The word and concept of “volunteerism” first came into vogue during the 2008 Wenchuan earthquake, in which up to 10 million citizens reportedly became volunteers in a flowering of civic participation. But during the SARS epidemic in 2002, the Chinese government had also relied on traditional Mao-style mass mobilization including village party branches, street subdistrict offices, and barefoot officers to track and quarantine people. In the processes of learning to respond to national disasters, Chinese officials and people alike came to be familiar with a once-foreign concept of “volunteerism” and civic engagement. In the Hu Jintao era, local governments regularly partnered with social organizations to provide needed social services.

When COVID-19 struck in 2020, the Party-led civil society was ready to be called into action. This civil society under Xi Jinping bears distinct characteristics. For one, it was accompanied by a surge of spontaneous online activism. For instance, online celebrity fan groups composed largely of women in their twenties followed their idols in acts of charity. The 13.7 million followers on Weibo (Chinese Twitter) of Yuchun Li, a mega-popstar “supergirl,” donated over a million yuan (more than $154,000 dollars) to residents in Hubei and also mobilized for supplies to be distributed to Wuhan hospitals. The People’s Daily hailed the popstar as a “representative of the year” in a video on its social media platform. In addition to the charitable enthusiasm of celebrity fans, grassroots feminist groups also sprang into action, distribution menstrual supplies to essential workers in Wuhan hospitals. So too, did informal friendship groups both inside China and in the diaspora, who organized the ad hoc delivery of medical supplies and donations to the afflicted regions.

Mega-corporations also pulled their weight. While corporate giving is common, Chinese businesses understand that in order to thrive, they must align themselves with the Communist Party’s agenda. Through the Jack Ma Charity Fund, the e-commerce giant Alibaba donated $14 million toward vaccine development and developed one of the first color-coded QR health systems adopted widely to track the spread of the virus. In addition, the party praised SF Express for its cooperation in combating the virus by delivering supplies and providing free transport. Smaller businesses also joined in the effort, with restaurant owners providing free meals to volunteer medical workers.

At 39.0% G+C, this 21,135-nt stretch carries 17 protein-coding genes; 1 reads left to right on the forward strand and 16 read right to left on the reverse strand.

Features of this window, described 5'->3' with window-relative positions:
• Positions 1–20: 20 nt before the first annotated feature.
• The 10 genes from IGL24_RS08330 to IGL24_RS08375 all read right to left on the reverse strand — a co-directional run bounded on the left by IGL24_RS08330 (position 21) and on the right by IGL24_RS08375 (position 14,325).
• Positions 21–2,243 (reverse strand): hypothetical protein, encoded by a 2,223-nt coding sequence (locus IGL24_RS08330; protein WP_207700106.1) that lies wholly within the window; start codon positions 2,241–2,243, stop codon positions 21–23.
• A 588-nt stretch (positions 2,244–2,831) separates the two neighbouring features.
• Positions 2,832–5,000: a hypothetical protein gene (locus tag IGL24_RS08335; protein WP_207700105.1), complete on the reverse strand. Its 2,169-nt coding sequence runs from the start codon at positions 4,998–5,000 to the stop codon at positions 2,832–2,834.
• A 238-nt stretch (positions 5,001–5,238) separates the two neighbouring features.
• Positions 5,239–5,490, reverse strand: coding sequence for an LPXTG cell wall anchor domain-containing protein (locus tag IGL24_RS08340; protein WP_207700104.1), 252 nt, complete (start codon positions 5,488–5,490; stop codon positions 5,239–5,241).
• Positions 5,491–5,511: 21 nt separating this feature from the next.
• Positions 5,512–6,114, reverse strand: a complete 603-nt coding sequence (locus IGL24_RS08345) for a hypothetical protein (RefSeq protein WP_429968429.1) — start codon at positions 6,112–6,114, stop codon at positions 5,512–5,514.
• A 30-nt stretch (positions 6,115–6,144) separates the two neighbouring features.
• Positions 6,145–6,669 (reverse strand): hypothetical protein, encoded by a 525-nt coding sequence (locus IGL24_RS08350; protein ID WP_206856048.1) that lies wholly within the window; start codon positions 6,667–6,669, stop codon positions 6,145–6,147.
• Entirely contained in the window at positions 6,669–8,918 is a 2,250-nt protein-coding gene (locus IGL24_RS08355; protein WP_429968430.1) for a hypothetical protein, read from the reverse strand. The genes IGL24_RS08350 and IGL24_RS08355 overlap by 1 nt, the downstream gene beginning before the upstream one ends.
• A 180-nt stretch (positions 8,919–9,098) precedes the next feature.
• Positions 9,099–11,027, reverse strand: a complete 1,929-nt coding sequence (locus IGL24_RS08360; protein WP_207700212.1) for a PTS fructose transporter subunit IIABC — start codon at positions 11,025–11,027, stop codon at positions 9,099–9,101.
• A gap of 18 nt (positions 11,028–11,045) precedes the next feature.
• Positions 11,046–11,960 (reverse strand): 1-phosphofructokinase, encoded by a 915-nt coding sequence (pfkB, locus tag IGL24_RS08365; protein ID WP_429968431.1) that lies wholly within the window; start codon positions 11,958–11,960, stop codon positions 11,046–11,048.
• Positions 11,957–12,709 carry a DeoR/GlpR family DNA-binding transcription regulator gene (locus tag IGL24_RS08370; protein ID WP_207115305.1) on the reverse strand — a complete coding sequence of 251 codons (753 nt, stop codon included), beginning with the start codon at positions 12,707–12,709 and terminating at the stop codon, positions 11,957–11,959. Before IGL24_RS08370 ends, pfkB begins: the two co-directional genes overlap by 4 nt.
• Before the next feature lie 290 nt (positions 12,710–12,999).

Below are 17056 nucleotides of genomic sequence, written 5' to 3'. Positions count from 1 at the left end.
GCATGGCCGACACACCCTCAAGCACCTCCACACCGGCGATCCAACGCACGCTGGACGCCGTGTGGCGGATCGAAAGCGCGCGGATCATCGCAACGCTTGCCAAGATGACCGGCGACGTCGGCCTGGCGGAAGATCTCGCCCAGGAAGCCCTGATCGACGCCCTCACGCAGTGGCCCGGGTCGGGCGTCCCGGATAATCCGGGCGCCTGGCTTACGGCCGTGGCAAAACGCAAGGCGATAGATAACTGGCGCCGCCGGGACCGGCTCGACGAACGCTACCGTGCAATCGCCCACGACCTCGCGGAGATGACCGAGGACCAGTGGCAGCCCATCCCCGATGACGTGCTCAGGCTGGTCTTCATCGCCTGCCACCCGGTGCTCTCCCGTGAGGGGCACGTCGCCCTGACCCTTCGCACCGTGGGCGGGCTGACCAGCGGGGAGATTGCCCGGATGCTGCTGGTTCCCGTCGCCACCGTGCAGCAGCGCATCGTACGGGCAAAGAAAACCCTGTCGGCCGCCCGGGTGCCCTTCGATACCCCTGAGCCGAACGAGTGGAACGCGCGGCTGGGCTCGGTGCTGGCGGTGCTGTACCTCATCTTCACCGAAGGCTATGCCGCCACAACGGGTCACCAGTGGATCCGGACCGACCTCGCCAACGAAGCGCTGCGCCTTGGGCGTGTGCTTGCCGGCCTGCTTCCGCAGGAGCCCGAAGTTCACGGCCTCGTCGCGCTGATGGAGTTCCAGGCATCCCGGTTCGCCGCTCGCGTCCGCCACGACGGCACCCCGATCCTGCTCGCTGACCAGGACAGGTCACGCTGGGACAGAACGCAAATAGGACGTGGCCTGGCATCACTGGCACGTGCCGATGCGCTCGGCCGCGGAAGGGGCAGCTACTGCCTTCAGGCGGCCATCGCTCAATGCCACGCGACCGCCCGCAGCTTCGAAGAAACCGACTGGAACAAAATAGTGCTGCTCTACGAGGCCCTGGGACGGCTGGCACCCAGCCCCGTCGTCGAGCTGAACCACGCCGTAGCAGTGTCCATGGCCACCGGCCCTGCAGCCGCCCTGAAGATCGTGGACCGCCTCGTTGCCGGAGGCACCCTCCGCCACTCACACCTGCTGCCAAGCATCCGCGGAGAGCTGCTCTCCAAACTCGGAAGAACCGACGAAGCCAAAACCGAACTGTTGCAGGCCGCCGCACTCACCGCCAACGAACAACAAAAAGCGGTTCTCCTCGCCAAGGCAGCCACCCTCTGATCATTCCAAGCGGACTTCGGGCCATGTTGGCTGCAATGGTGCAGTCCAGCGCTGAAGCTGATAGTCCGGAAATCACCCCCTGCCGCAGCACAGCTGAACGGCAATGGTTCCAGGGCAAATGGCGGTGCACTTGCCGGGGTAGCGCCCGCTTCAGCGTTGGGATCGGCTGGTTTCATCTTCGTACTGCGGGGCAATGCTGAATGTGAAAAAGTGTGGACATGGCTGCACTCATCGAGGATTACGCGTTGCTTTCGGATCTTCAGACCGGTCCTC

All of this points to the resurgence of party-led civil society in the wake of COVID-19 and its aftermath. The key word here is party-led. At the same time that Chinese Communist Party is unleashing and encouraging these civic groups to join in the fight against the pandemic, it has also been heavy-handed in repressing grassroots civil society. In the previous Hu era, grassroots civil society, including NGOs, critical journalists, human rights lawyers, and religious leaders could survive in a legal gray zone. They survived at times by providing social services to the state and at other times by “mobilizing without the masses,” through disguising collective action behind a façade of individual challenges to the state.

That era is no more. Under Xi, grassroots civil society in China has been throttled by a combination of repression and restrictive laws for international NGOs that provided both resources and support for these groups. The passing of the National Security Law in Hong Kong also does not bode well for mainland civil society groups. It may too early to assess what the long-term impact of COVID-19 has been on these advocacy groups. One thing is for certain: the COVID-19 crisis pushed to the frontlines a civil society that is mobilized and led by the Chinese Communist Party, whether directly or indirectly.

In one version of the ancient flood story, the Great Yu was aided by mystical animals – a yellow dragon and a black turtle – in devising a remarkable network of irrigation canals diverting flood waters into farmers’ fields. In China today, the yellow dragon may as well be the Chinese Communist Party, while the black turtle may be the state-approved civil society. Together, they rescued the nation from a deadly pandemic and even catapulted GDP growth into the positive.  Or at least that’s what Beijing’s propaganda would have us believe.

Diana Fu is an associate professor in the Department of Political Science and the Munk School of Global Affairs and Public Policy at the University of Toronto. She is author of “Mobilizing Without the Masses in China.”